Downside risks to growth are here, no room for complacency on inflation: FinMin report

The finance ministry said downside risks to growth will persist as India is integrated with the rest of the world and there is no room for complacency on the inflation front. He also said India’s imports are growing faster and hence their comfortable financing should be a high priority.

“Downside risks to growth will persist as India becomes integrated with the rest of the world. There is also no room for complacency on the inflation front, as lower plantings for the Kharif season require skillful management of agricultural stocks and market prices without unduly compromising exports. agriculture,” the finance ministry said in its August monthly report.

Retail inflation in India in August rose to 7% from 6.71% in July. This comes after three months of retail price inflation in India falling from its peak. The Reserve Bank’s MPC has raised its consecutive repo rate three times since May. Inflation based on the consumer price index (CPI) remained above the RBI’s 6% upper tolerance limit for the eighth month in a row and rose despite the central bank’s efforts to contain it. contain.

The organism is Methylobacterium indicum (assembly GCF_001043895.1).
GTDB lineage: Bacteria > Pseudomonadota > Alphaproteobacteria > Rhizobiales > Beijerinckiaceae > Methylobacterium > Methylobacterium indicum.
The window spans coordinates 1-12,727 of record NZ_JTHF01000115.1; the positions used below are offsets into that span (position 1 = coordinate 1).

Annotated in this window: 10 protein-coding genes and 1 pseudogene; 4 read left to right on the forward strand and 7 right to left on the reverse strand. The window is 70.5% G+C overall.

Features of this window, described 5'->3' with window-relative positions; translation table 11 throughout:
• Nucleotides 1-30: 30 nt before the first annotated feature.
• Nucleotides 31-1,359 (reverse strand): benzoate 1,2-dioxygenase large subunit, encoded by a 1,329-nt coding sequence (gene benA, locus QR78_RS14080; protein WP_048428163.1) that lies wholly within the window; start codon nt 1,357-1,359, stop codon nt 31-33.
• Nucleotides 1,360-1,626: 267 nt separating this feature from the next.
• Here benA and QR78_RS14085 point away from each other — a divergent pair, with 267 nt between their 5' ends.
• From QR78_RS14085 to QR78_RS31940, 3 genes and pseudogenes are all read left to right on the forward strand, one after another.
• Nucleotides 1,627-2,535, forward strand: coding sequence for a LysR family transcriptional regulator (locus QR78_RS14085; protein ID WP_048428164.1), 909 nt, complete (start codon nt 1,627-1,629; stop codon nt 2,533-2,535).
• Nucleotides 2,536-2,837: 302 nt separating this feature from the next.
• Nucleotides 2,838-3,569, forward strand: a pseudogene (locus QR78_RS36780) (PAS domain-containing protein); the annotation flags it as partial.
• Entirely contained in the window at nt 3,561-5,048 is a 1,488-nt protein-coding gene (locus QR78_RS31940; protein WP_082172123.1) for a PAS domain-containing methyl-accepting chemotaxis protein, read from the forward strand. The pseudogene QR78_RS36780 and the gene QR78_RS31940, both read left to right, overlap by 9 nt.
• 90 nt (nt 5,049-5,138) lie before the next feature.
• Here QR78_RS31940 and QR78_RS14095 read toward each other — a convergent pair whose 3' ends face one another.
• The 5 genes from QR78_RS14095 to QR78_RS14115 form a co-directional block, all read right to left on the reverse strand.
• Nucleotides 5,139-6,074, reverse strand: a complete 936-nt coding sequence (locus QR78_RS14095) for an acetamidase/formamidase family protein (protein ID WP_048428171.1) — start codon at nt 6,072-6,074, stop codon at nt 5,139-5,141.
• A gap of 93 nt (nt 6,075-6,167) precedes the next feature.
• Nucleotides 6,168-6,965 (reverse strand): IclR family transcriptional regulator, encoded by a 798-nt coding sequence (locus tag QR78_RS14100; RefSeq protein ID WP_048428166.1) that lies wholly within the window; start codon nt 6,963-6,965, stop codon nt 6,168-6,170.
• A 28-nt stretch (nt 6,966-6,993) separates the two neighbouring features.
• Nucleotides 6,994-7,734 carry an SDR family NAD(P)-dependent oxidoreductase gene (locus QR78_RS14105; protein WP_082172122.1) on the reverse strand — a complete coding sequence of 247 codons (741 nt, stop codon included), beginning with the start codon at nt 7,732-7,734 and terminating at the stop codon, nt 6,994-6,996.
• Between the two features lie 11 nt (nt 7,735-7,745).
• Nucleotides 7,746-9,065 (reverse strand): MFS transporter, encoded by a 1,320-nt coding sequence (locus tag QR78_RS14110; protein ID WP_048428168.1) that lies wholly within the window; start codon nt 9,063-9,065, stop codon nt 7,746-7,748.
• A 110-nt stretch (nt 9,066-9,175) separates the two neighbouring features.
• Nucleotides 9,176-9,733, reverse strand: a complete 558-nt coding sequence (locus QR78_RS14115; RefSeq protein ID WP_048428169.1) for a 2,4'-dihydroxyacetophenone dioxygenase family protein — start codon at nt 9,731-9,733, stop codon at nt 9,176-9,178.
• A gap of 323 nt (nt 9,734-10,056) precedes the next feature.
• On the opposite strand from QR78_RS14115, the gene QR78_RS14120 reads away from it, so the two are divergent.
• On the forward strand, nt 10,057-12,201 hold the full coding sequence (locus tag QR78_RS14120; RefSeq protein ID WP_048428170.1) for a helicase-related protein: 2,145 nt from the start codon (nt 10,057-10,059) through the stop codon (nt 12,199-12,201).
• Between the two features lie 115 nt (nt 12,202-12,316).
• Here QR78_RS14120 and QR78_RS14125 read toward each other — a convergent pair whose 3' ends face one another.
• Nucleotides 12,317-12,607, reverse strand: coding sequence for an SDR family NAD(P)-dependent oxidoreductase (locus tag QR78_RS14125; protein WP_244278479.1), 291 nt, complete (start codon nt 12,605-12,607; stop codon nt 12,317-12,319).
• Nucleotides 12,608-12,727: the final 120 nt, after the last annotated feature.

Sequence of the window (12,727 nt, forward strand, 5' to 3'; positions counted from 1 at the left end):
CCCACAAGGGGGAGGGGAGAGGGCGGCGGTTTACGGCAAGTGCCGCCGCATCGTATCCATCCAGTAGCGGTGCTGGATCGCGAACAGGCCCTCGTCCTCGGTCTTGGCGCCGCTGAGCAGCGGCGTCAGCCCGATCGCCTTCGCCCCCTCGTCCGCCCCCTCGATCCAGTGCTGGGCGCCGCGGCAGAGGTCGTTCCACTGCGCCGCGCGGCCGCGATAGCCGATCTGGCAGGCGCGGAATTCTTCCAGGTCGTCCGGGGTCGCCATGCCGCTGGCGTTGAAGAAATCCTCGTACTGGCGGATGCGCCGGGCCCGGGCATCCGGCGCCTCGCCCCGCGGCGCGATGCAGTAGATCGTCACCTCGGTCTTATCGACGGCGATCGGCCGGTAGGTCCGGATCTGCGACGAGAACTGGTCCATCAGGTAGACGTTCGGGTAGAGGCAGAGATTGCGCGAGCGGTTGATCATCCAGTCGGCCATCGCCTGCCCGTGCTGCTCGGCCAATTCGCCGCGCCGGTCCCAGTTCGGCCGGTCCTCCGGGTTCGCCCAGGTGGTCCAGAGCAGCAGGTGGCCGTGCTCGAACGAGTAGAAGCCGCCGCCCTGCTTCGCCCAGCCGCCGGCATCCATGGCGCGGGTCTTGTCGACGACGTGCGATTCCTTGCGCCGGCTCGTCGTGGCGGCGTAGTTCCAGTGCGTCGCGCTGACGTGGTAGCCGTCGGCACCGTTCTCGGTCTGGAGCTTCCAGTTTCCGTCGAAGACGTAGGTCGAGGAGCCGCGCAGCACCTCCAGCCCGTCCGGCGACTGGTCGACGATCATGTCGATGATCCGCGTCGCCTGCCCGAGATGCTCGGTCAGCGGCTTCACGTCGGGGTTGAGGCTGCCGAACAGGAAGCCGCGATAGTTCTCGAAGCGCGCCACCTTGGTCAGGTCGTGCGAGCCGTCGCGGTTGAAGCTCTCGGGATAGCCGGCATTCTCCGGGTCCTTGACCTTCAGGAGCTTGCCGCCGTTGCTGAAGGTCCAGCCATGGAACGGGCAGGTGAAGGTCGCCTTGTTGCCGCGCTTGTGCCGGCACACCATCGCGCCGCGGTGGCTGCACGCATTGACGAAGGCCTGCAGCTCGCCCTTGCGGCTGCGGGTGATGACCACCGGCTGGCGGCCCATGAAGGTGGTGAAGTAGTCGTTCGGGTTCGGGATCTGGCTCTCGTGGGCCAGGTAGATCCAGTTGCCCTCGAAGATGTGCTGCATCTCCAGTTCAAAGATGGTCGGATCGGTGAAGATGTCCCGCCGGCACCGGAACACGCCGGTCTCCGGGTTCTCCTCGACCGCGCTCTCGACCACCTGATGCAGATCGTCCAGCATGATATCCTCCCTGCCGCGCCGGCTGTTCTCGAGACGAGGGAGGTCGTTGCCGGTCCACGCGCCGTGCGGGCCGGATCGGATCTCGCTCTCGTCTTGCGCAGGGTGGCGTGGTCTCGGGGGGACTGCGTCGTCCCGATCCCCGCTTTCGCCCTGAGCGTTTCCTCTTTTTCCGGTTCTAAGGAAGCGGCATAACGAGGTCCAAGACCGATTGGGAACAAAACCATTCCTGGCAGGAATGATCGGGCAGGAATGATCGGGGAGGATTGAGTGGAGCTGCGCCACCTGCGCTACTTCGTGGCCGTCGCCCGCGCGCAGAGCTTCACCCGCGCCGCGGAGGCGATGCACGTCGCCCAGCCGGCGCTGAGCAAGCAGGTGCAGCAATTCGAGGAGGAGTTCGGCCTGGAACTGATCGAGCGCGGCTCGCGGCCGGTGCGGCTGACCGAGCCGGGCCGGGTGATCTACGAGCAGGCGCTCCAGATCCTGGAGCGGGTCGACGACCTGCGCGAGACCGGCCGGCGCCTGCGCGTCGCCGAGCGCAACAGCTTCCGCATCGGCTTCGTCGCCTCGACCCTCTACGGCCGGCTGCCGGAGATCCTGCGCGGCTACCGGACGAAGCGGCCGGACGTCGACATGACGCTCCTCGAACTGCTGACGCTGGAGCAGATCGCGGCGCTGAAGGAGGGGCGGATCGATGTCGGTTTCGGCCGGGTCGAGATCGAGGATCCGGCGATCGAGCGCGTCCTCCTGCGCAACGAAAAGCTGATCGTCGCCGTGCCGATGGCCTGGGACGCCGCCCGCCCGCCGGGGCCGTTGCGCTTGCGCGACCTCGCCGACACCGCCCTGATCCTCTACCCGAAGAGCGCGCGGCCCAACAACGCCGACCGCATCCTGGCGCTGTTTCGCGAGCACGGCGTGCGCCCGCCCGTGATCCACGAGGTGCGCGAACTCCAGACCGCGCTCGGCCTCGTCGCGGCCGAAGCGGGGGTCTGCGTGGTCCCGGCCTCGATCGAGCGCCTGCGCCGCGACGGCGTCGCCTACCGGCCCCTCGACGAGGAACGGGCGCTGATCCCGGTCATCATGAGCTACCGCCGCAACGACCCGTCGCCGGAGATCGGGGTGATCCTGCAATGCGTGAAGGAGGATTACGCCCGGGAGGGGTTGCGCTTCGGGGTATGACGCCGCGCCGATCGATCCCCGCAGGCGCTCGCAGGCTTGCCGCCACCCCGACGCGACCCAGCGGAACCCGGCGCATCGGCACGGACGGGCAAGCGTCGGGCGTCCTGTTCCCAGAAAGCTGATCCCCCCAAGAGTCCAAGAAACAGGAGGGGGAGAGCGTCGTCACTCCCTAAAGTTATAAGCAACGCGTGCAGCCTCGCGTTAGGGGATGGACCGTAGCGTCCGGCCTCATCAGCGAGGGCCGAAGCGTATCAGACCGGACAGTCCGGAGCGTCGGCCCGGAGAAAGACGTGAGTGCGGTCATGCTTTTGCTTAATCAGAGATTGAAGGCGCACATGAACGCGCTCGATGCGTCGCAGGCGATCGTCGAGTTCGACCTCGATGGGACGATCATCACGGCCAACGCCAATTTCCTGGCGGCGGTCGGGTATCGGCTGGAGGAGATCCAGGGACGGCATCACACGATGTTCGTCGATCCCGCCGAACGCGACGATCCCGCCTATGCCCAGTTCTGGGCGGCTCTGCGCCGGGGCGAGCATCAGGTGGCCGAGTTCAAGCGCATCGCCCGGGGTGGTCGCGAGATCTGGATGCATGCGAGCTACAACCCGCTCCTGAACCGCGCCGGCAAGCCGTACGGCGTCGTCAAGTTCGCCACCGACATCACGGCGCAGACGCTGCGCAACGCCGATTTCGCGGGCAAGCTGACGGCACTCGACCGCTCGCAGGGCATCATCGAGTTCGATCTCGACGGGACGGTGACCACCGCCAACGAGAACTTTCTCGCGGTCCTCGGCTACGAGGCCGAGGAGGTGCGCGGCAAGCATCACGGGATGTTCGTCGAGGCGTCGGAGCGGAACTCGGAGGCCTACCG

The department said that despite all the central bank’s hawkish rhetoric, the Federal Reserve’s balance sheet has yet to start shrinking. It grows more slowly. When it actually starts to contract, it may herald a new phase of risk aversion in capital markets, hampering global capital flows.

“With its bright growth prospects, India’s imports are growing faster and hence their comfortable financing should be given high priority. Over the winter months, heightened international attention to energy security in advanced countries could heighten geopolitical tensions, testing India’s shrewd management of its energy needs so far,” he added.

India’s overall imports of both goods and services jumped 33.15% in August 2022 to $75.84 billion in August. The country’s total exports rose 6.75 percent year-on-year to $57.47 billion. The country’s trade deficit widened to $18.37 billion in August 2022. The trade deficit in August 2021 was $3.13 billion. The country’s exports in August 2021 were $53.83 billion, while its imports were $56.96 billion.

“In these uncertain times, it may not be possible to stay content and sit back for long periods. Continued macroeconomic vigilance is the price of stability and sustained growth… Vigilant fiscal management and Prudent monetary policy and credible monetary policy will remain essential for India to achieve its growth aspirations.These two pillars of public policy will reduce benchmark borrowing costs for government and the private sector, thereby facilitating capital formation. public and private sectors,” the report says.

India’s GDP grew by 13.5% in the June quarter 2022 (Q1FY23) compared to the 20.1% growth recorded in Q1 2021-22. Real GDP or Gross Domestic Product (GDP) at constant prices (2011-12) in the first quarter of 2022-23 is expected to reach a level of Rs 36.85 lakh crore, compared to Rs 32.46 lakh crore in the first quarter of 2021-22, showing growth of 13.5% versus 20.1% in Q1 2021-22, according to an official statement.

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